There were many, many times in both processes when we felt like giving up. In fact, there were times that one or the other of us did give up, and the other had to keep things moving by ourselves. It didn’t seem like it was ever going to happen, either time.
But I can still remember that moment, when all the paperwork had gone through, when we had the plane tickets to India in our hands. I felt like Moses, after a long journey in the wilderness, finally standing on the mountaintop, finally able to see promised land on the other side. And I remember that moment walking up to Kaylah and Kiahla’s door for the first time, not knowing whether they would be our daughters or not. I felt like Sarah, having nearly given up on being a parent again, and then suddenly, there they were. Like her, I couldn’t help but laugh at the absurdity of it all.
It could have gone so many different ways. There were so many twists and turns, so many stops and goes. But now here we are, a family of five, along with Beam, our exchange student for the year, and not one part of it was a mistake. I can’t imagine what it would be like without these wonderful children in our lives. But it certainly was a long time coming.
On a much more serious note, in the United States of America, slavery of African Americans lasted for 250 years. Slavery and racism were written in to our Constitution, a Constitution that was supposedly based on freedom and liberty. There were many people, both black and white, who prayed for an end to slavery. And it did not come. And it did not come. And many lost their lives in the struggle, martyrs who gave everything to God in pursuit of the dream, being lynched, or beaten to death, or assassinated. But eventually freedom did come. Our national sin of slavery did come to an end through the faithful persistence of our Christian mothers and fathers. Laws were changed, and rights were granted, and freedoms were tested in the real world of the bus and the lunch counter. And if they had given up before the end, then the freedom we have would not have come. We still have a ways to go. There is still a deep wound to heal. But freedom is coming, so long as we are persistent.
I know that some of you have concerns right now. You have loved ones who are ill, who are fighting disease or addiction. You are worried about the future of our community, the future of our nation, the future of our planet. You have your own personal concerns that no one knows except you and God. And with the weight of all these problems, it’s easy to lose heart and to lose hope. It’s easy to become overwhelmed and to just give up. It’s easy to lose faith. And yet, Jesus calls us to be persistent in our prayers.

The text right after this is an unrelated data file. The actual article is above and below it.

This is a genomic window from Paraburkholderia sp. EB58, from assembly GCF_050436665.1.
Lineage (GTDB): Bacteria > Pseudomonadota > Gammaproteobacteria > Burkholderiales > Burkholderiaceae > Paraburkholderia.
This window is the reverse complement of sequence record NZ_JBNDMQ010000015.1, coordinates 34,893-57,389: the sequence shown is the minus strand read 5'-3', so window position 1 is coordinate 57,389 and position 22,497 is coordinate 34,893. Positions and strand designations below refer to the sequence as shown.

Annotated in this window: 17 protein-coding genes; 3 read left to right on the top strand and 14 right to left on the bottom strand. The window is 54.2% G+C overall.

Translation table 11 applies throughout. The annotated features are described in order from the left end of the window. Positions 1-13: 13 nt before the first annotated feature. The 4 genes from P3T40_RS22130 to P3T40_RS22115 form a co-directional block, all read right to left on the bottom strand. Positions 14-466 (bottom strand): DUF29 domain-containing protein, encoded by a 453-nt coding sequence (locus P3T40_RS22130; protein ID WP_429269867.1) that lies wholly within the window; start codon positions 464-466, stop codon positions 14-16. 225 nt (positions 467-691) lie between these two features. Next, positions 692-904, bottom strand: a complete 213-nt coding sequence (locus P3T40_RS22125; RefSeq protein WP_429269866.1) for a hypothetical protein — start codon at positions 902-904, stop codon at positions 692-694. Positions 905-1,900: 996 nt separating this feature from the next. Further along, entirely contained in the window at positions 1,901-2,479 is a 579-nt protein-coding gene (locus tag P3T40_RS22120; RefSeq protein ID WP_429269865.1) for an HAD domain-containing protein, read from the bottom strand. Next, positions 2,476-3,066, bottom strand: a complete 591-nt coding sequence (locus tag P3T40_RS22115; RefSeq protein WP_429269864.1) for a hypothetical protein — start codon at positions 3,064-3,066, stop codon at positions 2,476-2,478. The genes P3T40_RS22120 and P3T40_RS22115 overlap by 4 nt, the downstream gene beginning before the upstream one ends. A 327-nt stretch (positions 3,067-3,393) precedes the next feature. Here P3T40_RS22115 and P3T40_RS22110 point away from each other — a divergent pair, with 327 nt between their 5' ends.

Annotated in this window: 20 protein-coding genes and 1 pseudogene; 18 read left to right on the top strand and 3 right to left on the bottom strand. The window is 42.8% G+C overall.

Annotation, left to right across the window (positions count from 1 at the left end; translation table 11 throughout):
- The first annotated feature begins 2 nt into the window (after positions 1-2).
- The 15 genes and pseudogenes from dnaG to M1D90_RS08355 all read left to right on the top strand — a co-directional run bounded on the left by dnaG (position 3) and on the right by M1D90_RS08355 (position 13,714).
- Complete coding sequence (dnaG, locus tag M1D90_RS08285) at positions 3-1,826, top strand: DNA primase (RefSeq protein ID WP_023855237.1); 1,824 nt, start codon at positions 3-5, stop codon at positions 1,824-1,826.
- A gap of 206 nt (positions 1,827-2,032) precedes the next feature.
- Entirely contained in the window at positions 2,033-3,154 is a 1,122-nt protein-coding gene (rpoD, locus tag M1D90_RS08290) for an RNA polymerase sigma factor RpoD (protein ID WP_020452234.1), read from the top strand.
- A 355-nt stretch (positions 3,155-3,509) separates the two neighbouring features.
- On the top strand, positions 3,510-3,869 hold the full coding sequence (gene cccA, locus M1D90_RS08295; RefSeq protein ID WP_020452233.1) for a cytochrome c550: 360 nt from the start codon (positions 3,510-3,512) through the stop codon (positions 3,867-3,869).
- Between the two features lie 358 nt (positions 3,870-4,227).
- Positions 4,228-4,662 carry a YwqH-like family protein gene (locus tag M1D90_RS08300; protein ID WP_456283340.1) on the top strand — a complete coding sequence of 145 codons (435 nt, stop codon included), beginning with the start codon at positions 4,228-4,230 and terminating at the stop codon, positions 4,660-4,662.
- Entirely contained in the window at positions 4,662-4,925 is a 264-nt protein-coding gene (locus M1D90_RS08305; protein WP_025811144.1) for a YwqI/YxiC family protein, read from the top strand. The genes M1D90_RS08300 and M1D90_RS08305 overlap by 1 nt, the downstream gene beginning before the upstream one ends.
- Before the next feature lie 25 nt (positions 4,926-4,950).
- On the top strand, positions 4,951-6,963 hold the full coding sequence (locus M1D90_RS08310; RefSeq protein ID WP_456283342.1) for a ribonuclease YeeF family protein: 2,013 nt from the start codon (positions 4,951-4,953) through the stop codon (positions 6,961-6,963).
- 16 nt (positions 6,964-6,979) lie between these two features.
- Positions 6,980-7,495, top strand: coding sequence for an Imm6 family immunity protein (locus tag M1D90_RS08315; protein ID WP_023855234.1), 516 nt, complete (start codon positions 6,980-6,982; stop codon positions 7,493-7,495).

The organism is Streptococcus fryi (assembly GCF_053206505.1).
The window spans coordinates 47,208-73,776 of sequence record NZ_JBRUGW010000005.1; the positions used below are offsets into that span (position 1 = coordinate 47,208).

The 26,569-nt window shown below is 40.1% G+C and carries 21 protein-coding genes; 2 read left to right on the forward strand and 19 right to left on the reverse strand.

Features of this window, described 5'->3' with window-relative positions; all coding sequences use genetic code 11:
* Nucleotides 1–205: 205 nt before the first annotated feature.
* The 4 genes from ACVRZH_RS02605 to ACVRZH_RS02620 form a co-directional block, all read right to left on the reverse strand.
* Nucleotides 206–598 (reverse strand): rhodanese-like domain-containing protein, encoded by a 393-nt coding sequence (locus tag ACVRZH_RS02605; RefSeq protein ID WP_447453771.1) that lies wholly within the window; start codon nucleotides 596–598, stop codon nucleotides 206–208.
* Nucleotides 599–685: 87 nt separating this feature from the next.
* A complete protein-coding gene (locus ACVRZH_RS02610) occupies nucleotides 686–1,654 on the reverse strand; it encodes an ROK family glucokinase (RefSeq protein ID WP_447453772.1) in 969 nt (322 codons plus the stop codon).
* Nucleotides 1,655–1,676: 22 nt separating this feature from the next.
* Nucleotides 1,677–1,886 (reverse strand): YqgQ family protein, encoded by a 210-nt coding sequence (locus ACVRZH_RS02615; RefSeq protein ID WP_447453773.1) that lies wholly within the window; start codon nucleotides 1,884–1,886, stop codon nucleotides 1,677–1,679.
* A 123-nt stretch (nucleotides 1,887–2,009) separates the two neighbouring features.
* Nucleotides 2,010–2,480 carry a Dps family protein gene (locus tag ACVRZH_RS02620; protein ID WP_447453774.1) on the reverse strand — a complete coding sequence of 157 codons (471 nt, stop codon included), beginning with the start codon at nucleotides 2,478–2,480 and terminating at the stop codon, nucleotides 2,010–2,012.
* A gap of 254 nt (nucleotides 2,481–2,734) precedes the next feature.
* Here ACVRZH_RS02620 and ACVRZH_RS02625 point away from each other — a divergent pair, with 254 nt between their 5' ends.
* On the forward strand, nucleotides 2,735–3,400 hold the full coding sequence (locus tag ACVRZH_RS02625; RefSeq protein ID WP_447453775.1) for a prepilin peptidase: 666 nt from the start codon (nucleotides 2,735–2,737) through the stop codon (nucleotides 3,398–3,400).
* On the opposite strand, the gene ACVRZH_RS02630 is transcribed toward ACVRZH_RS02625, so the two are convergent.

Sometimes we forget that God actually needs our prayers. Our prayers are not just about convincing God to do what we want. No, prayers are also about offering God more tools to work with to bring about hope and justice. We may start by asking God for help. But if we are persistent in prayer, then we may just find ourselves becoming a part of God’s plan for change. We may just find ourselves being enlisted into God’s service, and we may even discover God transforming us into an answer to our own prayer, or an answer to the prayer of one of our neighbors.
This congregation is in a period of discernment. We know we are facing obstacles. We know that things have changed. We know they’re not going back to the way they used to be. But we are confident that God is calling us. We’re just not quite sure where. The path the we follow may have twists and turns. But we trust in God’s faithfulness to lead us forward in ministry. We stay persistent in our prayers, asking God to show us the way.
Through prayer, we open ourselves up to God’s action in our lives, and we open the door for the Spirit to come in and use us. God needs our prayers, because one of God’s favorite ways to act in the world is through people. And so we stay persistent in our prayers so that we don’t end up quitting on God just before God is about to bring a new change into the world. Our timing is not always God’s timing, and if we give up too soon, we may miss out on something amazing that God is about to do. We may end up stopping just feet from that mountaintop, never having the privilege of seeing the promised land on the other side.
So let us be persistent in our prayer. Let’s keep praying for peace. Let’s keep praying for justice. Let’s keep praying for freedom. Let’s keep praying for an end to poverty, keep praying for an end to hunger, keep praying for a cure. Let’s keep praying for a way forward. And let’s keep on praying and not give up until God has made those things a reality in us, always trusting in the trustworthiness of God, always having faith in God’s own faithfulness to bring about good in the world. So that when the Son of Man does come, when the promised justice does arrive, we will be ready and waiting, and God will indeed find faith on earth.